Leo V. Piitz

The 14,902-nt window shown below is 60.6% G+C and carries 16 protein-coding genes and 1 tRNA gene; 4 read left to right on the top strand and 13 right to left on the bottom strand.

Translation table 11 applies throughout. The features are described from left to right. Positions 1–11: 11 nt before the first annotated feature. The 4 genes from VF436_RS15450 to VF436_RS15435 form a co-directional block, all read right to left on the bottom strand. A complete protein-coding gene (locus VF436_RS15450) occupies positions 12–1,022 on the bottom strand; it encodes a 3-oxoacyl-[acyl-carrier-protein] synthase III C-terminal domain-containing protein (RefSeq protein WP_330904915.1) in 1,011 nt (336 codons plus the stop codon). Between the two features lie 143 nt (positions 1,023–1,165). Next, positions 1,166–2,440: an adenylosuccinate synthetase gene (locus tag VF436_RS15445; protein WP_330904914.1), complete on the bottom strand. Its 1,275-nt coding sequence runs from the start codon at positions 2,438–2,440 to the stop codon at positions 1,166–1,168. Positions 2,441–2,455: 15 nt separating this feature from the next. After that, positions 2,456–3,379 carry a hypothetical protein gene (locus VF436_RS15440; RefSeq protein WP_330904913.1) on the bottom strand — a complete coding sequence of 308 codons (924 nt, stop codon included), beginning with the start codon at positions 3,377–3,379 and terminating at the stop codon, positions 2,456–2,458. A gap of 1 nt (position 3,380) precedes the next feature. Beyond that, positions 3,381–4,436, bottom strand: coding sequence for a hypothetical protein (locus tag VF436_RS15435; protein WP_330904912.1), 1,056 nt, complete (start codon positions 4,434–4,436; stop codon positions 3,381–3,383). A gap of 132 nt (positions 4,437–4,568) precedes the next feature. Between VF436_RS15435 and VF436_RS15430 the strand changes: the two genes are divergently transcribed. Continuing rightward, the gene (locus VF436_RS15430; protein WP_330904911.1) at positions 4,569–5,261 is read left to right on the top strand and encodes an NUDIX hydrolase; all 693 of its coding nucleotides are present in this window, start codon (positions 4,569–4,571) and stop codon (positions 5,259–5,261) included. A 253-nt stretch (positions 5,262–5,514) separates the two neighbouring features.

Leo Vincent Piitz was born on January 21, 1928 to John J. and Emma (Behne) Piitz on the family farm three miles West of Brainard.  He joined two brothers, Lawrence H., and Leonard J. and one sister Lorraine E.  He attended Plain View #20 country school and like a lot of farm kids, he was needed on the farm, so he attended till the eighth grade.  The Piitz family was a very musical one.  Leo’s brother Lawrence played button accordion and had his own band called the Golden Star Orchestra.  Lawrence also subbed for Joe Lukesh on several occasions when Joe couldn’t make it.  Leonard played in his brother Lawrence’s band and then went on to play with several orchestras and then joined the Ernie Kucera band where he played for several decades.  Leo’s father, John, was in charge of booking the bands at Center Church hall, four miles west of Brainard, NE.  John hired several bands including the first Lawrence Welk Orchestra.  Leo would stand by the stage on several occasions and watch the bands play, especially the drummer.   Leo one day told his parents when he was in grade school that he would like to play drums.  His parents then bought him his first set, a toy set of drums.  Well, a few years went on and Leo would practice and practice between all the farm chores he had to do to help the family farm.  He would practice with records and play along with bands on the radio.  With all the practice, it was time for Leo to move up.  So Leo bought his first set of drums from a family in David City, NE.  His first job was with his brother’s band, Golden Star, in 1942 in Loma, NE.  He continued to help his brother’s band out which in a few later years, the name was changed to Larry Leonard.  When the band disbanded, Leo would still continue his love with music.  He would go to several dances.  Watching bands and of course dancing.  Soon, Leo’s talents were discovered by many bands.  Leo would help out several bands through the years.    Musicians always watch and learn from others.  This is where Leo got his trade mark sizzler on his ride cymbal.  Leo recalls seeing Dennis Wesley’s drummer, Rich Spirling, using this new contraption and how well it sounded.  The device, a bottle opener on a piece of string hanging on the ride cymbal.  This also came in handy if Leo or any of the band guys needed to open a bottle of beer.  In 1955, Leo was contacted by Harold Loeffelmacher and the Six Fat Dutchman to join the band and go on tour with them.  Due to Leo being self-employed in farming, he had to turn it down.  In 1957, Leo was called by a guy from Schuyler, NE who wanted to start up a band and would like for him to come to Linwood, NE for a rehearsal before the band would start booking jobs.  That man was Al Grebnick.  After a few rehearsals, the band started playing engagements.  The first dance engagement was at the Oak Ballroom, Schuyler, NE where Leo recalls, “After the job, us guys went out to start packing our stuff up, and we seen that someone slashed our tires.  We had to go to Al’s to get a tire so Leonard and I could get home.”  Leonard was playing sax and clarinet on the band also.  Leo played with the Al Grebnick Orchestra (Grebbi) for two years.  1957 and 1958.  The band played a TV broadcast for 13 Sundays straight at K.H.A.S. TV in Hastings, NE.  Always after the broadcast, Al had a job close by to head to.  Due to the increasing farming and livestock, Leo left the band.  A few years went by and Leo was contacted by a man from Prague, NE who was going to start up a band and really wanted Leo to join.  This man was Adolph Nemec.  Leo joined the band and played for over 17 years.  The Adolph Nemetz band’s first job was at Dance Island, Wahoo, NE.   Leo hardly missed a job.  Leo recalls Adolph being a wonderful guy to work for whom never complained and treated Leo well.  Leo and his good friend on the band, Gwaine Dvorak were the “entertainment” on a lot of jobs.  As one of the band guys told Leo’s son Lonnie several years later, “When your Dad and Gwaine disappeared, we all went on alert because we didn’t know what was going to happen.”  Leo would always get accused of unhooking the trailer since the drummer always has pliers with him.  Naturally the guys wouldn’t say the trailer wasn’t behind till a few miles away from the dance hall.  Leo always heard, “Piitz, you and those damn pliers!!!”  Leo remembers the time when the band was playing at the Moose Lodge in Hardington, NE.  During the break, Gwaine and Leo snuck the Moose head out and wired it on the front of the van with baling wire.  Leo said, “and if it wouldn’t of been for that darn manager going out afterwards and seeing it, Adolph would of drove that all the way home!”  And of course when you have a trailer and play in a far away place where they called “Ohio”, NE,  and there are big rocks laying around, you just have to put some of them (the big, heavy ones) in the trailer and put the cases around them so you can bring them home.  Leo recalls, “Adolph was cussing because none of the cases fit right in the trailer and couldn’t get the lid shut.  So Adolph put the cases that didn’t fit in the van and complained all the way home how the van didn’t have no power and how heavy the trailer pulled.”  And of course there was always eating a can of pork and beans before you left home for the dance job so you could have some fun during and after the job.  But with all the fun, Adolph would always laugh.  Leo recorded several records with the Adolph Nemetz band.  The first one was recorded in the Exchange Building in Omaha, NE by Ron Nadherny.  Leo was nick named the “human metronome”.  Once Leo tapped the tempo off, it didn’t move, no matter what you did.  The band on the first recording recorded a song twice, the time difference between the two, 1 second.   During his time on the Adolph Nemetz band, he met a pretty gal by the name of Bernice Dolezal at a dance in Abie, NE and went down for a hamburger after the dance in the hall basement, and the rest was history.  They were married on September 24, 1966.  Three children were born to this union.  Wilfred J., Maria L., and Lonnie L.  Bernice passed away in August 20, 1984.  Leo remarried on July 26, 1986 to Dorothy M. (Hergenrader) Seiler.  Dorothy passed away on March 12, 2006.   In the fall of 1990, Leo and his son Lonnie were talking on top of a roof of a chicken house they were tearing down about music and things.  Lonnie said how he wished he could play in a band.  Lonnie was already playing sax and clarinet in School.  So Leo said, “why don’t we start our own.”  And the Leo Lonnie Orchestra was born.  The band started as a polka band and then extended the music library to play big band music.  This helped the band be versatile in being able to play different ballrooms to what music was needed to be played.  Leo helped Lonnie tremendously in getting the band rolling.  Leo helped buy equipment, music, etc.  Leo even did the announcing from the start.  The bands first job was at the Oak Ballroom, Schuyler, NE in January of 1991.  And thank goodness, no tires were slashed after this dance job.  Leo drummed on the band till he retired in November 2007, 16 years.  Leo drove the van, helped with all the duties of the band to help his son Lonnie get a good start.   He is on two recordings and one video with the band.   And the Leo Lonnie Orchestra still continues today.   Bands that Leo has played with:  Golden Star, Math Sladky and the K.L.M.S. Polka Band, Six Fat Dutchman, Al Grebnick, Adolph Nemetz, Sparta Orchestra, Harry Czarnik, Dennis Wesely, Ernie Kucera, Dean Hansen, Bud Comte, Emil Herms, Kenny Schuda, Mark Vhylidal, Leo Lonnie Orchestra, and the Studio Trio.   Leo’s family consists of : Wilfred (Willie) Piitz of Columbus, Maria Lunde and children Mathew and Bernita of Columbus, and Lonnie and Kim Piitz and children Suzanne, Sylvia, Ellie & Lainley of Brainard.